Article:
Fearing ‘Foreign Influence’, Australia Ends Chinese Language Program

August 23, 2019, 9:10 AM UTC
The Institutes are found across the world, but New South Wales has announced it will cut programs linked to the institute in public schools.
A girl writes Chinese characters at a contest for school and university students at the Vladivostok branch of Confucious Institute at the Far Eastern Federal University (DVFU). Yuri Smityuk/TASS (Photo by Yuri SmityukTASS via Getty Images)
Yuri Smityuk—TASS via Getty Images

Australian state New South Wales is cutting its public school system’s ties to a China-funded Mandarin language program over fears of “inappropriate foreign influence.”

The state’s department of education announced Thursday that the Confucius Institute program will be axed from the 13 schools in which it currently operates. The Institute did not respond to a request for comment.

New South Wales is Australia’s most populous state, and its capital is Sydney. It ran the language program in collaboration with Hanban, the Chinese government agency that oversees Confucius Institutes. Hanban provided $150,000 in funding for the program, plus $10,000 per classroom.

While Hanban funds Confucius Institutes across the world—totaling at least 500—New South Wales remains the only government agency in any country to have directly hosted one. Usually, universities host the institutes, not states. At least 13 universities in Australia have Confucius Institutes, including the University of Sydney.

The U.S. has the highest number of institutes—followed by the U.K. and Australia—with an estimated 90 Confucius Institutes across the country. The majority are in colleges and universities. The number used to be higher but several schools closed their institutes earlier this year after a Feb. 2019 Senate report slammed the program as a funnel for Chinese propaganda that provides funding which “comes with strings that can compromise academic freedom.”

While the New South Wales review did not find proof of “actual political influence,” it described finding “a number of specific factors that could give rise to the perception that the Confucius Institute is or could be facilitating inappropriate foreign influence.”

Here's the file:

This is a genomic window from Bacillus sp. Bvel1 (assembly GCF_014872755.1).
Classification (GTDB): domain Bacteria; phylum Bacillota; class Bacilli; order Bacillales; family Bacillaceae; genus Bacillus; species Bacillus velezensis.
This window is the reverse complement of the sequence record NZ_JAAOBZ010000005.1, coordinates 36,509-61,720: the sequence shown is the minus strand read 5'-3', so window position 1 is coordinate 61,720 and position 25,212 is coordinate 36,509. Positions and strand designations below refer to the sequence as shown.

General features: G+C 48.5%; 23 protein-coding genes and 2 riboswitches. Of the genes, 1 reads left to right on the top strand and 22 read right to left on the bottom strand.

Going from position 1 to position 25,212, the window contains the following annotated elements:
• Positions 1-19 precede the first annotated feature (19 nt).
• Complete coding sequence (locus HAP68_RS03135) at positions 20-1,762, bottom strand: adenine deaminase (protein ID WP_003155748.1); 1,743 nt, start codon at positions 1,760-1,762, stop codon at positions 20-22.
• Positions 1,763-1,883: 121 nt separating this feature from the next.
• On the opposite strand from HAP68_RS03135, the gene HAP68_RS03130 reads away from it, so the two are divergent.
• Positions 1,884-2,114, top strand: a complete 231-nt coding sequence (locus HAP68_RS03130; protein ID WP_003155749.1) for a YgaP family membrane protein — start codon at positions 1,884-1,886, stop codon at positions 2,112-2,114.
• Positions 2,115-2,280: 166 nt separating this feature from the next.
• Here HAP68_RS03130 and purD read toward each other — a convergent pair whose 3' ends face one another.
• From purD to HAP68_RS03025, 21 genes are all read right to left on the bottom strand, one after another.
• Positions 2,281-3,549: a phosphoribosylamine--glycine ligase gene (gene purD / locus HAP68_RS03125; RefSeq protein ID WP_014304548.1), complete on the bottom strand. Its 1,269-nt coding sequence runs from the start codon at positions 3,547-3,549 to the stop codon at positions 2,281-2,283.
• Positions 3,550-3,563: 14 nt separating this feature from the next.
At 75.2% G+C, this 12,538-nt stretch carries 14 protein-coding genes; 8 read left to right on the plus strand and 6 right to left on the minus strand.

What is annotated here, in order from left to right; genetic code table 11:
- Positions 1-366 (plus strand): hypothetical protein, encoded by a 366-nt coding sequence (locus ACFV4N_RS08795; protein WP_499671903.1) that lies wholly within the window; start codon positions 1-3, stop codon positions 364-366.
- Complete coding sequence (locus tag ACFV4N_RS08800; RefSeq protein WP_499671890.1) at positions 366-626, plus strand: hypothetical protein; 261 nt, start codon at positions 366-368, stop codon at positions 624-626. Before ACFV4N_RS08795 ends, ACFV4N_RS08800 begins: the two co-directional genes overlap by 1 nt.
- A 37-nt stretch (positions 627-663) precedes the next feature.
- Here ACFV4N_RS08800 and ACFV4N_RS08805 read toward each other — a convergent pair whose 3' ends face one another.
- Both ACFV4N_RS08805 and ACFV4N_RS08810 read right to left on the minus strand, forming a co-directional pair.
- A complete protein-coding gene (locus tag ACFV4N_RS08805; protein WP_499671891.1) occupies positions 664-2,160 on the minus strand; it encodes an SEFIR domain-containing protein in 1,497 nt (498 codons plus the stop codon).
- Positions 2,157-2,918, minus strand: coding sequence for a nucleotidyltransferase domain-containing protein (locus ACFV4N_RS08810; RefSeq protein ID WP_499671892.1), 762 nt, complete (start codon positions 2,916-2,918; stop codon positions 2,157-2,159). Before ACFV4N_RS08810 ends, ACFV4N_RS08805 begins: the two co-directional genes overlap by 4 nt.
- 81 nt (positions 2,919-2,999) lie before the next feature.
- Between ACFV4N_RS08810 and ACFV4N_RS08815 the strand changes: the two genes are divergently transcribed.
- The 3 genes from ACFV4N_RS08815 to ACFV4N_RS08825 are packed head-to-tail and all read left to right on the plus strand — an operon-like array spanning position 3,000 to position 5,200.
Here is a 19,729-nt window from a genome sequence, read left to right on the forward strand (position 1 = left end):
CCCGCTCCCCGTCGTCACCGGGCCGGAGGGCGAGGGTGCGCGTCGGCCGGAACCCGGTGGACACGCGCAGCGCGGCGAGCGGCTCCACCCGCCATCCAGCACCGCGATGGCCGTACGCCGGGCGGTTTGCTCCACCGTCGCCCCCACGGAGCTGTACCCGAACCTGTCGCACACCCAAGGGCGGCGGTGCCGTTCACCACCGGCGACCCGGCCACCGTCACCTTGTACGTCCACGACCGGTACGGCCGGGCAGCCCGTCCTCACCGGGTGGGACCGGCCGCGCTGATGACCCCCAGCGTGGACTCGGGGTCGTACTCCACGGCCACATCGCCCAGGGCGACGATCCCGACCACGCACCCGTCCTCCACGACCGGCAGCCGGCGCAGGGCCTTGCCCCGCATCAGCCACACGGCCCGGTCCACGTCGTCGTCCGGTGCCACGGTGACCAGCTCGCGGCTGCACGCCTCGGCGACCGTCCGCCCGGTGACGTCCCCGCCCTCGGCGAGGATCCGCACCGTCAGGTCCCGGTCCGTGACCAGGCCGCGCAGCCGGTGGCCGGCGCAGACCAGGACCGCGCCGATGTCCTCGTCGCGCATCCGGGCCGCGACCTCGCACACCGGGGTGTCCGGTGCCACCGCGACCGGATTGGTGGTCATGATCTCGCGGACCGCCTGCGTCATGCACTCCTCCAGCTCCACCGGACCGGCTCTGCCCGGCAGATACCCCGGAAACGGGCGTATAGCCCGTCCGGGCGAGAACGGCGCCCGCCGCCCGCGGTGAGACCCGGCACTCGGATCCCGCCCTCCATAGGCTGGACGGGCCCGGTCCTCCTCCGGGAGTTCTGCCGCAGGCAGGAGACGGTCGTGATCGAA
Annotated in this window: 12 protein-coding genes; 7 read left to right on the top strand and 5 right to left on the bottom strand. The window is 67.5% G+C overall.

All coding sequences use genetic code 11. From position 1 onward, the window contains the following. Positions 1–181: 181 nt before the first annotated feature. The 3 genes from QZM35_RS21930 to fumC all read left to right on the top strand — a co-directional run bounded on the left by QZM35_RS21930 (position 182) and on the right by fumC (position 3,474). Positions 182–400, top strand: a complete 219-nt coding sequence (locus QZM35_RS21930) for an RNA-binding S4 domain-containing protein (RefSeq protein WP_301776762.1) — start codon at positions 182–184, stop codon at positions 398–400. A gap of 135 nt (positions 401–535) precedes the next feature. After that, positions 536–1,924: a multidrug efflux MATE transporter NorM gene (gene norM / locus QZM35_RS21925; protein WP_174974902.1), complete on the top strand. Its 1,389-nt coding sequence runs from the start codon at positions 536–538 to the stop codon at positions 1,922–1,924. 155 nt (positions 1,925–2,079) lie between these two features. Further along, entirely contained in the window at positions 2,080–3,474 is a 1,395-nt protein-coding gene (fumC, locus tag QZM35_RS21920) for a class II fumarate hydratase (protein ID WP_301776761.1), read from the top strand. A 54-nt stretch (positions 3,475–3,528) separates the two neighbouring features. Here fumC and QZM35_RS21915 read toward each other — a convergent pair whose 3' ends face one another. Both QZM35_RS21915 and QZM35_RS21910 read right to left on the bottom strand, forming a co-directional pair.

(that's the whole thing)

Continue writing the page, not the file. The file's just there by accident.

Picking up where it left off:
The state’s decision to shut down the program is the latest indication of rising concerns in Australia over Chinese government influence in the country, from its politicians to its  campuses.

Australia’s political relationship to the Asian superpower is complicated by its economic one: China is Australia’s biggest trading partner and has boosted its economy for decades.

“No country has benefited as clearly from its relationship with China as Australia,” John Garnaut, an Australian government consultant and former China-based journalist, wrote in 2018. “It is hard to think of any two economies in the world that are more complementary.”

The countries are also culturally linked, with 1.2 million Australian citizens of Chinese descent. But amid concerns that paranoia around Chinese Communist Party infiltration will generate a racist backlash against those citizens, former Australian prime minister Kevin Rudd said on Friday that Australia is in danger of entering a “national hysteria” about Chinese influence.

Rudd said that Chinese Australians have approached him “in the middle of the street and [said] they are copping abuse […] we have to be very careful about how we manage these debates.”

The New South Wales education minister said the state will replace its public schools’ Confucius Institute programs with state-run Mandarin language programs.

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